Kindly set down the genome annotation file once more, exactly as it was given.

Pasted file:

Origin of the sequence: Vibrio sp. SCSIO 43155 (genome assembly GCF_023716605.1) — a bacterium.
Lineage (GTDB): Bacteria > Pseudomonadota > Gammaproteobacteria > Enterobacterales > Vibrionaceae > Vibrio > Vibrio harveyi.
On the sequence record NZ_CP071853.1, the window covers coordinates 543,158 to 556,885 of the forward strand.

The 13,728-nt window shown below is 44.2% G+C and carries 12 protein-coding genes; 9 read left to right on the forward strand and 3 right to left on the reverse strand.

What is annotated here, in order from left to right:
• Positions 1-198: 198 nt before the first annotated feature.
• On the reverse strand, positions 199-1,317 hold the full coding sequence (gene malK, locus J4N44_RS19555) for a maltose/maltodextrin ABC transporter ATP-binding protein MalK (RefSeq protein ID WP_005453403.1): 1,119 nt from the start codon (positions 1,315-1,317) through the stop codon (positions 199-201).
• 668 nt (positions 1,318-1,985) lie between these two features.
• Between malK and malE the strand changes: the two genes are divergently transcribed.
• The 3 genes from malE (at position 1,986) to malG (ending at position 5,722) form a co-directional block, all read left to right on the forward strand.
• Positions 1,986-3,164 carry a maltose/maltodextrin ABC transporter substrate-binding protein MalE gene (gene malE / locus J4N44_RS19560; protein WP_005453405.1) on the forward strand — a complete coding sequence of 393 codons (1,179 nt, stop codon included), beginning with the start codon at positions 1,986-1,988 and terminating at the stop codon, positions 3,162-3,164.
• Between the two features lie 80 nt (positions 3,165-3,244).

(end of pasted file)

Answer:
Origin of the sequence: Vibrio sp. SCSIO 43155 (genome assembly GCF_023716605.1) — a bacterium.
Lineage (GTDB): Bacteria > Pseudomonadota > Gammaproteobacteria > Enterobacterales > Vibrionaceae > Vibrio > Vibrio harveyi.
On the sequence record NZ_CP071853.1, the window covers coordinates 543,158 to 556,885 of the forward strand.

The 13,728-nt window shown below is 44.2% G+C and carries 12 protein-coding genes; 9 read left to right on the forward strand and 3 right to left on the reverse strand.

What is annotated here, in order from left to right:
• Positions 1-198: 198 nt before the first annotated feature.
• On the reverse strand, positions 199-1,317 hold the full coding sequence (gene malK, locus J4N44_RS19555) for a maltose/maltodextrin ABC transporter ATP-binding protein MalK (RefSeq protein ID WP_005453403.1): 1,119 nt from the start codon (positions 1,315-1,317) through the stop codon (positions 199-201).
• 668 nt (positions 1,318-1,985) lie between these two features.
• Between malK and malE the strand changes: the two genes are divergently transcribed.
• The 3 genes from malE (at position 1,986) to malG (ending at position 5,722) form a co-directional block, all read left to right on the forward strand.
• Positions 1,986-3,164 carry a maltose/maltodextrin ABC transporter substrate-binding protein MalE gene (gene malE / locus J4N44_RS19560; protein WP_005453405.1) on the forward strand — a complete coding sequence of 393 codons (1,179 nt, stop codon included), beginning with the start codon at positions 1,986-1,988 and terminating at the stop codon, positions 3,162-3,164.
• Between the two features lie 80 nt (positions 3,165-3,244).